CS205 Homework #3 Solutions
Problem 1
Consider an
n
×
n
matrix
A
.
1. Show that if
A
has distinct eigenvalues all the corresponding eigenvectors are linearly
independent.
2. Show that if
A
has a full set of eigenvectors (i.e. any eigenvalue
λ
with multiplicity
k
has
k
corresponding linearly independent eigenvectors), it can be written as
A
=
QΛQ

1
where
Λ
is a diagonal matrix of
A
’s eigenvalues and
Q
’s columns are
A
’s eigenvectors.
Hint: show that
AQ
=
QΛ
and that
Q
is invertible.
3. If
A
is symmetric show that any two eigenvectors corresponding to diﬀerent eigenvalues
are orthogonal.
4. If
A
is symmetric show that it has a full set of eigenvectors. Hint: If (
λ
,
q
) is an
eigenvalue, eigenvector (
q
normalized) pair and
λ
is of multiplicity
k >
1, show that
A

λ
qq
T
has an eigenvalue of
λ
with multiplicity
k

1. To show that consider the
Householder matrix
H
such that
Hq
=
e
1
and note that
HAH

1
=
HAH
and
A
are
similar.
5. If
A
is symmetric show that it can be written as
A
=
QΛQ
T
for an orthogonal matrix
Q
. (You may use the result of (4) even if you didn’t prove it)
Solution
1. Assume that the eigenvectors
q
1
,
q
2
, . . . ,
q
n
are
not
linearly independent. Therefore,
among these eigenvectors there is one (say
q
1
) which can be written as a linear combi
nation of some of the others (say
q
2
, . . . ,
q
k
) where
k
≤
n
. Without loss of generality,
we can assume that
q
2
, . . . ,
q
k
are linearly independent (we can keep removing vectors
from a linearly dependent set until it becomes independent), therefore the decomposi
tion of
q
1
into a linear combination
q
1
=
∑
k
i
=2
α
k
q
k
is unique. However
q
1
=
k
X
i
=2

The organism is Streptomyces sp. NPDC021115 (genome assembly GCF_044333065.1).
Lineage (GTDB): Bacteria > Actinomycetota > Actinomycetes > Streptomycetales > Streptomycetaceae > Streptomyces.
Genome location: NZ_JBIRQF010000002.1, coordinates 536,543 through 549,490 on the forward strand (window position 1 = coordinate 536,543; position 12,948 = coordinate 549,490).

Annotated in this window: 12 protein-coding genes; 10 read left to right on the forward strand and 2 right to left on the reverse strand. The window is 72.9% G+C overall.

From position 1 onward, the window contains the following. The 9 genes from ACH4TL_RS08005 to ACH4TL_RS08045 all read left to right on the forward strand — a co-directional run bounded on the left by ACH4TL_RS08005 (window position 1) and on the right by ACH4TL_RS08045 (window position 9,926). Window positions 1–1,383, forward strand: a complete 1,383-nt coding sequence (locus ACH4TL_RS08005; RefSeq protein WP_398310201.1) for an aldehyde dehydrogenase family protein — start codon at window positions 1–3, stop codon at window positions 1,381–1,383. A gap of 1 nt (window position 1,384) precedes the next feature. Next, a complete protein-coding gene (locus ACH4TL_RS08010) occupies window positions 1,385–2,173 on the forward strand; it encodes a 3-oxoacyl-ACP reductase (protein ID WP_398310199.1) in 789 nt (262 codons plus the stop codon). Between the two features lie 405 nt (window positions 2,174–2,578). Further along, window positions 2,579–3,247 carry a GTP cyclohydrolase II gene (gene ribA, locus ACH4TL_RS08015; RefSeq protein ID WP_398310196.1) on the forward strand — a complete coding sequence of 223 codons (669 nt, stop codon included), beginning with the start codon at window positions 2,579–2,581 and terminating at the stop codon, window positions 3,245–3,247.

α
k
q
k
⇒
Aq
1
=
A
±
k
X
i
=2
α
k
q
k
!
⇒
λ
1
q
1
=
k
X
i
=2
λ
k
α
k
q
k
⇒
q
1
=
k
X
i
=2
λ
k
λ
1
α
k
q
k
In the third equation above, we assumed that
λ
1
6
= 0. This is valid, since otherwise
the same equation would indicate that there is a linear combination of
q
2
, . . . ,
q
k
that
is equal to zero (which contradicts their linear independence). From the last equation
above and the uniqueness of the decomposition of
q
1
into a linear combination of
q
2
, . . . ,
q
k
we have
λ
k
λ
1
α
k
=
α
k
. There must be an
α
k
0
6
= 0
,
2
≤
k
0
≤
k
, otherwise we
would have
q
1
=
0
. Thus
λ
1
=
λ
k
0
which is a contradiction.
1
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View Full Document2. Since
A
has a full set of eigenvectors, we can write
Aq
i
=
λ
i
q
i
, i
= 1
, . . . , n
.
We can collect all these equations into the matrix equation
AQ
=
QΛ
, where
Q
has the
n
eigenvectors as columns, and
Λ
=
diag
(
λ
1
, . . . , λ
n
). From (1) we have
that the columns of
Q
are linearly independent, therefore it is invertible.
Thus
AQ
=
QΛ
⇒
A
=
QΛQ

1
.
3. If
λ
1
, λ
2
are two distinct eigenvalues and
q
1
,
q
2
are their corresponding eigenvectors
(there could be several eigenvectors per eigenvalue, if they have multiplicity higher
than 1), then
q
T
1
Aq
2
=
q
T
1
(
Aq
2
) =
λ
2
(
q
T
1
q
2
)
q
T
1
Aq
2
=
q
T
1
A
T
q
2
= (
Aq
1
)
T
q
2
=
λ
1
(
q
T
1
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 Fall '07
 Fedkiw
 Linear Algebra, linearly independent eigenvectors, ann − λ

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